to be patients.

    Apparently, an overwhelming number of patients who visit this training hospital's doctors want to be told
    what to do and how to feel. I am the exact reverse;
    I take personal responsibility for and manage my own health, which is strongly advocated under health care change.
    Having a more equal, collaborative partnership with my PCP works for me personally, and that seems to be the true
    reason for the particular administrator's interference.
    Studies show that healthcare malpractice rates drop with a non-paternalistic model of health
    care services. That fact of reducing litigation risks is pressing more health care systems across
    the country in order to migrate to a non-paternalistic model.


    LEGAL ANALYSIS

    I. Formation of Doctor-Patient Relationship

    The first question to address is actually, based on this fact pattern, the doctor-patient relationship was formed.

    Once i gave the Internal Medicine resident physician confidential information on two off-label drugs that I take, that act
    will be analogous to a prospective client approaching a lawyer
    with facts about his case to see if the lawyer will assist him.
    Getting in touch with a lawyer this way does not create an attorney-client relationship.
    However , the attorney is under an ethical responsibility to protect
    the confidentiality of the info shared by the prospective client.
    Similarly, the particular resident doctor was under an ethical duty to keep the information We shared with him confidential.


    When an attorney responds to a prospective client, "I say yes to take your case, "
    or "I will be your lawyer, " or words to that effect, then an attorney-client relationship is created,
    and the protection afforded to the client's information rises to the level of constitutionally protected attorney-client privilege.

    In this case, when the resident doctor responded that he would be honored to become my PCP, we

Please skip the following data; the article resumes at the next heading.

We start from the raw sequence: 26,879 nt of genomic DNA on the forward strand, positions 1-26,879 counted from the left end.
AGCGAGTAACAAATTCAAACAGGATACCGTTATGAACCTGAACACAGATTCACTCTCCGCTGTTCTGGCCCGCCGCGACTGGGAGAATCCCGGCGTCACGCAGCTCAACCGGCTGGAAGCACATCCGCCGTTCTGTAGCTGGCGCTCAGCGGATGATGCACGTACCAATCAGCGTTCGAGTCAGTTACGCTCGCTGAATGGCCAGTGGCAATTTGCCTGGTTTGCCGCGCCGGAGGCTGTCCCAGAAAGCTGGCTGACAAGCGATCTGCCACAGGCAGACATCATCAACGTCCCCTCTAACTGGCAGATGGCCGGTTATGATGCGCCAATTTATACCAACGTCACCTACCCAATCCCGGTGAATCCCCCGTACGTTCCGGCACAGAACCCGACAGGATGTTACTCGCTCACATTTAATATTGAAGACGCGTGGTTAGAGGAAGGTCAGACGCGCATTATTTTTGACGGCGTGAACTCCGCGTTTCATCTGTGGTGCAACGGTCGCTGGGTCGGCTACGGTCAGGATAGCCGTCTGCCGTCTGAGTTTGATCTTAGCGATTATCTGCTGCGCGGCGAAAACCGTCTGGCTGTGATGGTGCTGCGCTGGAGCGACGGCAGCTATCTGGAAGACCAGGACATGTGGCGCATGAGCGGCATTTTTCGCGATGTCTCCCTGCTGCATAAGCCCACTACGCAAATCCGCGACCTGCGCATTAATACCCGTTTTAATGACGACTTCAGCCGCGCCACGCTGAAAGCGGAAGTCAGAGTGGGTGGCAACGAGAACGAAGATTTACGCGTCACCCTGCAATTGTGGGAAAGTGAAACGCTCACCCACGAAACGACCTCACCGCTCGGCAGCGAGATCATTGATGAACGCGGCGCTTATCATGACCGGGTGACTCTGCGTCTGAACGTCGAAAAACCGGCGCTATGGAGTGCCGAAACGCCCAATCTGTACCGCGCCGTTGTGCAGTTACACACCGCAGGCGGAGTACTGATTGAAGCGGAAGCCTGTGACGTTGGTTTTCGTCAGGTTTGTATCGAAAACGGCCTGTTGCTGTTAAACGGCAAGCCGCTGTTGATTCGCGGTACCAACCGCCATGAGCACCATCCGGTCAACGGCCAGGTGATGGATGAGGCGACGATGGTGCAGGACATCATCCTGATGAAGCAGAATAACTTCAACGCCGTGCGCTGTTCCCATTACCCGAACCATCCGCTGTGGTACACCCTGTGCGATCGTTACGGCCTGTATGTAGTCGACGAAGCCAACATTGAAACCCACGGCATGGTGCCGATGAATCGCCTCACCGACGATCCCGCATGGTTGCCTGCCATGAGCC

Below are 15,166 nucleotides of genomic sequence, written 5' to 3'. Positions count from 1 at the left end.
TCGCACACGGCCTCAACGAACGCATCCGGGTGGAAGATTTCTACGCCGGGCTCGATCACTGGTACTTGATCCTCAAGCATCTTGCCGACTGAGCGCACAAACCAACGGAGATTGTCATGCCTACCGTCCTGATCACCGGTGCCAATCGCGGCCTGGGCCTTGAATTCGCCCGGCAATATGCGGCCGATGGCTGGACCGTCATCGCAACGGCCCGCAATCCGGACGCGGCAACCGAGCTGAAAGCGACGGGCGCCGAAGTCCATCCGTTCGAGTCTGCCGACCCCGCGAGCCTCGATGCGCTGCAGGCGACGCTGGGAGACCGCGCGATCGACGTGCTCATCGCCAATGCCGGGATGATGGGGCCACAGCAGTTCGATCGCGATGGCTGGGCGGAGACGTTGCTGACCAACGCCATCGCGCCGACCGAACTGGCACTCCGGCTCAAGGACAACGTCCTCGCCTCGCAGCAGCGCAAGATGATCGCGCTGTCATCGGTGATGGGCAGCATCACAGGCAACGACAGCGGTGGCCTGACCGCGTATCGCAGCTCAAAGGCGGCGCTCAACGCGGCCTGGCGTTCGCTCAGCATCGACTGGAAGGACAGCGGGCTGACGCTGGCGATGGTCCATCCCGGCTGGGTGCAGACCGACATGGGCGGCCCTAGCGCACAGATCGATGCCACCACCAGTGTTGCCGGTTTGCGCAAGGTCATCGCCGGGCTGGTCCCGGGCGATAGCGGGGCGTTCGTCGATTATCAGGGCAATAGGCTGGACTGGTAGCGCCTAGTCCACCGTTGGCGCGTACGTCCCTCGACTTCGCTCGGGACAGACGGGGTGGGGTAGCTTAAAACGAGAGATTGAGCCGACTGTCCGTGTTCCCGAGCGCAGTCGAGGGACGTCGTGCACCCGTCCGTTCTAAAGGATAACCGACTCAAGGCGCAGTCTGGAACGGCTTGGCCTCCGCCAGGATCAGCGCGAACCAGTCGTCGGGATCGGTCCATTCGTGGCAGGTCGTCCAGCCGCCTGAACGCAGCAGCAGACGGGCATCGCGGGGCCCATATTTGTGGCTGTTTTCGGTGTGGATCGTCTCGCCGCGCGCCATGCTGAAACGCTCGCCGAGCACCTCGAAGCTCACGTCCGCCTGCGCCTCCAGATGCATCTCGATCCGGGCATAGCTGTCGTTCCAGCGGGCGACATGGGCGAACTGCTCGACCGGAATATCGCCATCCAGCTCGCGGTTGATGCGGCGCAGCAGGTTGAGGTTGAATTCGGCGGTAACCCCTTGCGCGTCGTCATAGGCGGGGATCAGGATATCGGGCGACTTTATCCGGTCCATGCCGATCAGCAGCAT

have offer plus acceptance forming a contract.
    The offer-acceptance could be construed as my offering to be his patient,
    which this individual accepted, or his offer to be my PCP, which I accepted.


    Yet offer and acceptance are only two of the three required elements to form a contract.
    The third essential element is definitely exchange of consideration, expressed in Latin as the quid pro
    quo. In this case, there have been several separate exchanges of account that
    complete the formation of the contract and thereby render it enforceable in a court of
    law. Consideration is defined as some act or even some transfer of an item from party to the other, for which the getting party had no legal right to otherwise obtain that consideration.
    There is no requirement that the consideration have intrisinc value.
    For example , the transfer of the scrap piece of paper can constitute valid consideration that
    renders a contract binding and enforceable.

    The initial disclosure of confidential information from the health history amounts to enough consideration. Second,
    the fact that both We and the doctor each began going after scheduling an appointment for me to see your pet is also consideration: neither of us had a prior legal right entitling us to
    that particular action by the other person. 3rd, when we continued
    to correspond after offer and acceptance, with more information being shared back and forth, further account was
    exchanged. My sending the resident doctor a copy of one of my professional
    presentations was a fourth example of consideration. Finally, our request that my medical records be transferred to the resident doctor's clinic constituted an obvious legal detriment based
    on reliance rendering the agreement enforceable.